Impact of surgical training on the performance of proposed quality measures for hysterectomy for pelvic organ prolapse.
Recent healthcare reform has led to increased emphasis on standardized provision of quality care. Use of government- and organization-approved quality measures is 1 way to document quality care. Quality measures, to improve care and aid in reimbursement, are being proposed and vetted in many areas of medicine.OBJECTIVES
We aimed to assess performance of proposed quality measures that pertain to hysterectomy for pelvic organ prolapse stratified by surgical training. The 4 quality measures that we assessed were (1) the documentation of offering conservative treatment of pelvic organ prolapse, (2) the quantitative assessment of pelvic organ prolapse (Pelvic Organ Prolapse-Quantification or Baden-Walker), (3) the performance of an apical support procedure, and (4) the performance of cystoscopy at time of hysterectomy.STUDY DESIGN
Patients who underwent hysterectomy for pelvic organ prolapse from January 1 to December 31, 2008, within a large healthcare maintenance organization were identified by diagnostic and procedural codes within the electronic medical record. Medical records were reviewed extensively for demographic and clinical data that included the performance of the 4 proposed quality measures and the training background of the primary surgeon (gynecologic generalist, fellowship-trained surgeon in Female Pelvic Medicine and Reconstructive Surgery, and "grandfathered" Female Pelvic Medicine and Reconstructive Surgery). Data were analyzed with the use of descriptive statistics. Inferential statistics with chi-squared tests were used to compare performance rates of quality measures that were stratified by surgical training. Probability values <.05 were considered statistically significant.RESULTS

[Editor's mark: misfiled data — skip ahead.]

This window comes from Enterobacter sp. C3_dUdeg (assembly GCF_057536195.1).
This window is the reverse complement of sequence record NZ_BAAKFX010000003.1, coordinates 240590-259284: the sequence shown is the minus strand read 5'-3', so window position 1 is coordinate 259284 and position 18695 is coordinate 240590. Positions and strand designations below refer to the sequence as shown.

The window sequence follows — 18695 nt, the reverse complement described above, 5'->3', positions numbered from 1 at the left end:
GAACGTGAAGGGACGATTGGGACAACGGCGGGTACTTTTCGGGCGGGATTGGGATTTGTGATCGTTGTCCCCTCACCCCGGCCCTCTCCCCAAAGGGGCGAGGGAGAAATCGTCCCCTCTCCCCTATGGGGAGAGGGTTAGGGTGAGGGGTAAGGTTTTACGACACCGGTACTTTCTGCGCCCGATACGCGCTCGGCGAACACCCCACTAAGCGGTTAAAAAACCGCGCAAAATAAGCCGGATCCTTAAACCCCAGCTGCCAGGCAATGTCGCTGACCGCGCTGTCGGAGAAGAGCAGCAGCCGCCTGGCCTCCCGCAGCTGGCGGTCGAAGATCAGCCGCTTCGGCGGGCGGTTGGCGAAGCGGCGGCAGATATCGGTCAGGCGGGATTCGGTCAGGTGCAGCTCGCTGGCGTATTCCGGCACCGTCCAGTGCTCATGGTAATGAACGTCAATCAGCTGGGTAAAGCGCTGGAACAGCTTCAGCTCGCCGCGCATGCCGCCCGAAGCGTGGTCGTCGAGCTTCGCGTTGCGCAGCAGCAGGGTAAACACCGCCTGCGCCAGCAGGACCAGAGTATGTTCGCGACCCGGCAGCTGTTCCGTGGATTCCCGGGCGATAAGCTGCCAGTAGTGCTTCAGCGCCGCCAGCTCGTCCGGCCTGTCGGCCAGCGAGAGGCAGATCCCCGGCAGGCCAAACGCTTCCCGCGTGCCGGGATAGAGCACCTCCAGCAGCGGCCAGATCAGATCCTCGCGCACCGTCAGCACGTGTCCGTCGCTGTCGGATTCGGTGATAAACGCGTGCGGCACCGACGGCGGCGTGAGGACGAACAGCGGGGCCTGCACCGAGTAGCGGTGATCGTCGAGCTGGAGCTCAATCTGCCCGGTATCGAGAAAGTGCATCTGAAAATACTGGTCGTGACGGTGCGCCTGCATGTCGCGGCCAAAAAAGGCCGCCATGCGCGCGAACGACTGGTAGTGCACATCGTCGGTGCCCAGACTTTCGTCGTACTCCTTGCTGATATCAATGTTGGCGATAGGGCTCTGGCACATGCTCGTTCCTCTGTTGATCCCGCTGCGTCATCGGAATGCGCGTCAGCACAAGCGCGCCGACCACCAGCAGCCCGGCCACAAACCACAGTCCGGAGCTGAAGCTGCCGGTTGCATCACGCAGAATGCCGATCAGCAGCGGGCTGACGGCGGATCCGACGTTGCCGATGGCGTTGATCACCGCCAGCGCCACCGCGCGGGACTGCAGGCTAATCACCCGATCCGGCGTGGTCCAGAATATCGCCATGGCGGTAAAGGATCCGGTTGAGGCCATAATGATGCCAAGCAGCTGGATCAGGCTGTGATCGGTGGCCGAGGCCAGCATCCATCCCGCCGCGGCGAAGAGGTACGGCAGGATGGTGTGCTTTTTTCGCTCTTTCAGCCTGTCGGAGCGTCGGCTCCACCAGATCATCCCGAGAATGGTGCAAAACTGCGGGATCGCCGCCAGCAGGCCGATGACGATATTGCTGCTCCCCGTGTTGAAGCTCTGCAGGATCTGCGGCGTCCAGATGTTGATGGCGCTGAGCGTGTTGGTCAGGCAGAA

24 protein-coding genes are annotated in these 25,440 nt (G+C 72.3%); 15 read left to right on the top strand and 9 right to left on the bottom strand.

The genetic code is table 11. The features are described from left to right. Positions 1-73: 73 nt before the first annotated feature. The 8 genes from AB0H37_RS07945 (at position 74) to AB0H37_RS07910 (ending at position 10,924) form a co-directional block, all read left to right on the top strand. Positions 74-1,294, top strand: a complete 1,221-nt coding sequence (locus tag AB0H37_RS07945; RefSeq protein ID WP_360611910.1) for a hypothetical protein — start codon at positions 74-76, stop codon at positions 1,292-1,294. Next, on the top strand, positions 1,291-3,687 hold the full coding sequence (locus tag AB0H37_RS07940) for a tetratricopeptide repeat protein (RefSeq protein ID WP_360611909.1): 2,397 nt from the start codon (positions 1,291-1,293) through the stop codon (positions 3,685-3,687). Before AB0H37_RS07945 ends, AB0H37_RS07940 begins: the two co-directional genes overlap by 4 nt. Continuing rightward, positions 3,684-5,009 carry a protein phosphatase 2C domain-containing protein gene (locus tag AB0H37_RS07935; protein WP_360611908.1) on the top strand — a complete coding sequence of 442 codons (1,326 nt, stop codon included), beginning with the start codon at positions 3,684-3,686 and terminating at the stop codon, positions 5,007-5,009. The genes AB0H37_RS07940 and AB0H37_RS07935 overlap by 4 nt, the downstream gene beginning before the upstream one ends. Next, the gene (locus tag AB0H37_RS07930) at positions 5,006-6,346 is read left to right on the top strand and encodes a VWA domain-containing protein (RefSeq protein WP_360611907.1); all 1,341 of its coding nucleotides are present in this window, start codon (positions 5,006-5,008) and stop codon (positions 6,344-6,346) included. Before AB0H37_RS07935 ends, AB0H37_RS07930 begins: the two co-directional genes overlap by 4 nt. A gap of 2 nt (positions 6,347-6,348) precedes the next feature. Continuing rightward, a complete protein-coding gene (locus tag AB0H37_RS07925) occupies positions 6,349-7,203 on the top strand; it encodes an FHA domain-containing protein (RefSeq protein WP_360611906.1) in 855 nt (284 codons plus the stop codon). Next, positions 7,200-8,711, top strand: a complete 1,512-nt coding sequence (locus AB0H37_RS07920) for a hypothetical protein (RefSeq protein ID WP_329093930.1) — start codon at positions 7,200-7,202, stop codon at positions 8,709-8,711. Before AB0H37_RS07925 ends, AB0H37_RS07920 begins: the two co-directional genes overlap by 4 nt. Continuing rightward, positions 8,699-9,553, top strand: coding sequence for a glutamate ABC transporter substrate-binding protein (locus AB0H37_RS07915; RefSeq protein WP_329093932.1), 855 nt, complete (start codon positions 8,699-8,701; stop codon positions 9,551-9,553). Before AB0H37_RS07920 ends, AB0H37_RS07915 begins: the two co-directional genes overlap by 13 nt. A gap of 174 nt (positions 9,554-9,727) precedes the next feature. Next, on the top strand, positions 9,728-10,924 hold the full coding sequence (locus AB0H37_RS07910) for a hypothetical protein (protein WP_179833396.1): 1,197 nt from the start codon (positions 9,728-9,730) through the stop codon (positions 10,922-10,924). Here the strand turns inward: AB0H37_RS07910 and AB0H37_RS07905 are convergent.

Six hundred thirty patients who underwent hysterectomy for pelvic organ prolapse in 2008 had complete records available for analysis. Fellowship-trained surgeons performed 302 hysterectomies for pelvic organ prolapse; grandfathered Female Pelvic Medicine and Reconstructive Surgery surgeons performed 98 hysterectomies, and gynecologic generalist surgeons performed 230 hysterectomies. Fellowship-trained surgeons had the highest performance rates for individual quality measures (91.4-98.7%) and cumulative performance of all measures (80.8% of cases). Grandfathered Female Pelvic Medicine and Reconstructive Surgery surgeons performed significantly fewer measures (80.6-95.9% performance rate for individual measures; 65.3% cumulatively for all measures) than fellowship-trained surgeons and more than gynecologic generalists (64.3-70% for individual measures; 29.1% cumulatively for all measures). There was an association between surgeon training background and number of hysterectomies performed for pelvic organ prolapse, with specialist surgeons performing more hysterectomies. When quality measure performance was stratified by surgeon volume, similar significant associations were found, with high-volume surgeons performing more quality measures than low-volume surgeons.CONCLUSION
Within a large healthcare maintenance organization, fellowship-trained Female Pelvic Medicine and Reconstructive Surgery surgeons were more likely to perform proposed quality measures in women who underwent hysterectomy for pelvic organ prolapse compared with those surgeons without such training. Grandfathered Female Pelvic Medicine and Reconstructive Surgery surgeons performed measures more frequently than gynecologic generalists but less than fellowship-trained surgeons. Further study is indicated to correlate the proposed quality measures with clinical outcomes.